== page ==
2. From an economics standpoint, you’re probably right that you shouldn’t forgo a higher-paying opportunity for a smaller one. If your friend’s brother *needs* the help and wants to pay you a little something for your time, then the act of helping someone out may outweigh the difference in income. For me personally, my full-time job is my primary (read: only) source of income. Now what would be cool is taking some paid time off (for a day) to earn some ADDITIONAL income. You’re right, $12 an hour isn’t as attractive now as it was when I was in high school! 🙂

    Nice post — thought provoking!


  3. I am reluctant to place a value on my time because I might miss out on a great experience. For example, right now what I am doing is free, but I get to add something to a discussion. There is value in that and it is priceless!

    • You are correct krantcents. I expected that some people would counter with, “the value of an experience with another”, and they have a point. I’m more comparing a $12 job versus my online work. Clearly, my online work would benefit my pockets more.

  4. I am always short on personal time. I bought a car when our officed moved because it was going to add 1 hour per day of commuting. On the weekend, I have projects and family time competing (and soon golf) …

    Helping a friend is one thing and it’s about a give and take. As for money, at this point it’s me that would be willing to pay to gain time 🙂

    • Aha! A fellow golfer! That is definitely one of my weeknesses – I love the game!

      Yep, I think I’d rather work for another as a charitable donation rather than get paid. It would be more worth while that way.

  5. Before I started blogging, I thought of it as a waste of time, time that I couldn’t afford to lose. However, now blogging takes the front seat. $12 sure isn’t as great as $40 for articles.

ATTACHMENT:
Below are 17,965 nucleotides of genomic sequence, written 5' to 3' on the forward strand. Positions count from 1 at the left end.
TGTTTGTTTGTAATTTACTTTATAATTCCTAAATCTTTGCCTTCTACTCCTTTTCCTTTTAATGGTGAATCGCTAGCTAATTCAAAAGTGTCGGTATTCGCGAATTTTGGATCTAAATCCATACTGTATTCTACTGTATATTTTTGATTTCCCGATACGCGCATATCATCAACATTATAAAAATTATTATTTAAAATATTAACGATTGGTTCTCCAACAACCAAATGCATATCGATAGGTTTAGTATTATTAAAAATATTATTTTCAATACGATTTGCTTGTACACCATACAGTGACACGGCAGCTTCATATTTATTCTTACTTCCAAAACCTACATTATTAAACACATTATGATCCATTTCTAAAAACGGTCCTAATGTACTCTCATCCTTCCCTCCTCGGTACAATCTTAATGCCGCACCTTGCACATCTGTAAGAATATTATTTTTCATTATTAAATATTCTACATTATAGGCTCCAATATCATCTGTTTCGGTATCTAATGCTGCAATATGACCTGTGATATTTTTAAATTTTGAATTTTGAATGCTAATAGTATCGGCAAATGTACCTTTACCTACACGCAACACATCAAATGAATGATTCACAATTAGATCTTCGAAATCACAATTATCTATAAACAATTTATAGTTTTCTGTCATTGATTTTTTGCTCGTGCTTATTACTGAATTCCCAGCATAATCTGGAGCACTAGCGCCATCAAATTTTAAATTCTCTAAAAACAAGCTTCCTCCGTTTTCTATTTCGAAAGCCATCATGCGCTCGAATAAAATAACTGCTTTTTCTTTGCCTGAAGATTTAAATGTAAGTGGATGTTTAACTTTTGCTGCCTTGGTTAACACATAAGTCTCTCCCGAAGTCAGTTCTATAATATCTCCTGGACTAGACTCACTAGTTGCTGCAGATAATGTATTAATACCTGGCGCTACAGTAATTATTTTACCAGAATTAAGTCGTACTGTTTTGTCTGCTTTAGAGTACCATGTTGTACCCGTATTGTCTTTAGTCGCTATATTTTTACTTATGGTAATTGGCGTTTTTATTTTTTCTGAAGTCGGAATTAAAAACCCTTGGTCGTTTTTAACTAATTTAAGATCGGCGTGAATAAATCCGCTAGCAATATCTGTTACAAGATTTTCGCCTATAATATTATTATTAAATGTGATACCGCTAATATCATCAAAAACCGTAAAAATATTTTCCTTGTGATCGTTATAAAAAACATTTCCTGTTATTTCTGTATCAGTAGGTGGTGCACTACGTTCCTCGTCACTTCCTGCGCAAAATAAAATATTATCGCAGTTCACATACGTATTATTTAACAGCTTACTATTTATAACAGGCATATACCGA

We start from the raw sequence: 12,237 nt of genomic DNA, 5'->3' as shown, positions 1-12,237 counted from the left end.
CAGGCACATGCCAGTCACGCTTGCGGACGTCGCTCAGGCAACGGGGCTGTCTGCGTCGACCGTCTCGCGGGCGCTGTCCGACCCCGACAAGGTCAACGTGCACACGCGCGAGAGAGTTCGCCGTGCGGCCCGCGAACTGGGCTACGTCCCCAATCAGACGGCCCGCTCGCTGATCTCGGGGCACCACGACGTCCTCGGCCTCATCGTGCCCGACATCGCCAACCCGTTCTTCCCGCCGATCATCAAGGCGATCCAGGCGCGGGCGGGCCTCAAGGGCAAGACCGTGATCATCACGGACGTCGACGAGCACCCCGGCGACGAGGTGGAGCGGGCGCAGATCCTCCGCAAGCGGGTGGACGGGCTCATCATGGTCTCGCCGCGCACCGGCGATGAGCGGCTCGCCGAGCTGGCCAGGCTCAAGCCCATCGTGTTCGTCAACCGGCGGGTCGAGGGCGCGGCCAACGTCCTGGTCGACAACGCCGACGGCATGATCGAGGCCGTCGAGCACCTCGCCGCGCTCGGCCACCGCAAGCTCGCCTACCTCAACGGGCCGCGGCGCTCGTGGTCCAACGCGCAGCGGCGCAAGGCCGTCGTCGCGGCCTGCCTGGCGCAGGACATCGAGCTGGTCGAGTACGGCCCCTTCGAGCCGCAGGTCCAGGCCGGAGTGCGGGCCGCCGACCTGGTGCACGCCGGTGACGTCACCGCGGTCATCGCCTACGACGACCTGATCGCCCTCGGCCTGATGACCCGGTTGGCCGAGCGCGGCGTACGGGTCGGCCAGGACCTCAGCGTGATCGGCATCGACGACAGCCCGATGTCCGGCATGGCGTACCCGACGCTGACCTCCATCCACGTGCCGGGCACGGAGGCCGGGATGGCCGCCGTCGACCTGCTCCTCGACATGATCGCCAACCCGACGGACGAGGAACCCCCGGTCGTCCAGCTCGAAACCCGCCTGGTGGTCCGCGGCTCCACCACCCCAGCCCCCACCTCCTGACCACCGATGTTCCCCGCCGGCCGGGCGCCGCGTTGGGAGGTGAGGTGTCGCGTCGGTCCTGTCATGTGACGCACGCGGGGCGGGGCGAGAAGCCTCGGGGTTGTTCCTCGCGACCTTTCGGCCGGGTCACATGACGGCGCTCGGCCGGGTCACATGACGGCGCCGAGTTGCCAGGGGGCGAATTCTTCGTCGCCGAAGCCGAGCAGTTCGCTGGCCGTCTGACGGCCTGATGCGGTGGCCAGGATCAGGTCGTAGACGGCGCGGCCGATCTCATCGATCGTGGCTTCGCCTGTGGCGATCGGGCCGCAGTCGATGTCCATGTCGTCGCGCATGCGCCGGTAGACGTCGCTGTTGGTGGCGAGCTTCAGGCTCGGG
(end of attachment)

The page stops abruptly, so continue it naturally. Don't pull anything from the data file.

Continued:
• It’s not only the $40 either, it’s all of the knowledge that I get from other online business owners! There are so many ways to make money! 10 times more than what I knew before I started blogging myself.

  6. This post certainly makes one think about how they spend thier time. I would most likely take the job not only for the income but as a chance to spend some time with a friend and connect with other people.

    • That is a good way to look at it Jack. It would be a way to build relationships with your friend, but also it could be a good way to network. I didn’t think about that!

  7. I think it’s all relative to what you are earning.

    • Yep. I think you’re right. For my friend, he actually said, “my time really isn’t that valuable”, which is kind of sad actually. But he’s right! He enjoys playing video games and watching TV, which is ultimately worthless. Not only is he not making any money, but he’s not learning anything OR growing any of his relationships!

  8. This is so true. But I would also look at the effort involved. If the 12 an hour was less effort than writing then I would consider it. Or if the job allowed me to do both then I would definitely do it!

    • I also think about future earnings as well. My time may not be worth a ton now, but the work I do today could yield some great results in the future (for my website that is). The general labor for $12 really has no future benefit.

  9. It’s really important to know what you consider to be a good hourly wage. In college, I made $13 an hour and thought I was freakin’ rich. (Compared to what my friends were making, I was.) Now I’d hesitate to work for less than $25 an hour.

    • Exactly! When I was an intern, I was making $12 an hour. I thought that was pretty good money, but today, I don’t know if anyone could even survive on that!

  10. I would not jump at an opportunity for 12/hour for general labour. But I might do, if there is an opportunity to learn something new (a new skill). As I consider learning something new as an investment even if I am not paid. You never know what will help in the future. I always remember the speech from Steve Jobs about connecting the dots. Just linking incase any one intersted in reading.

    • Good point! If there is a new skill to be learned, this could be invaluable in the future!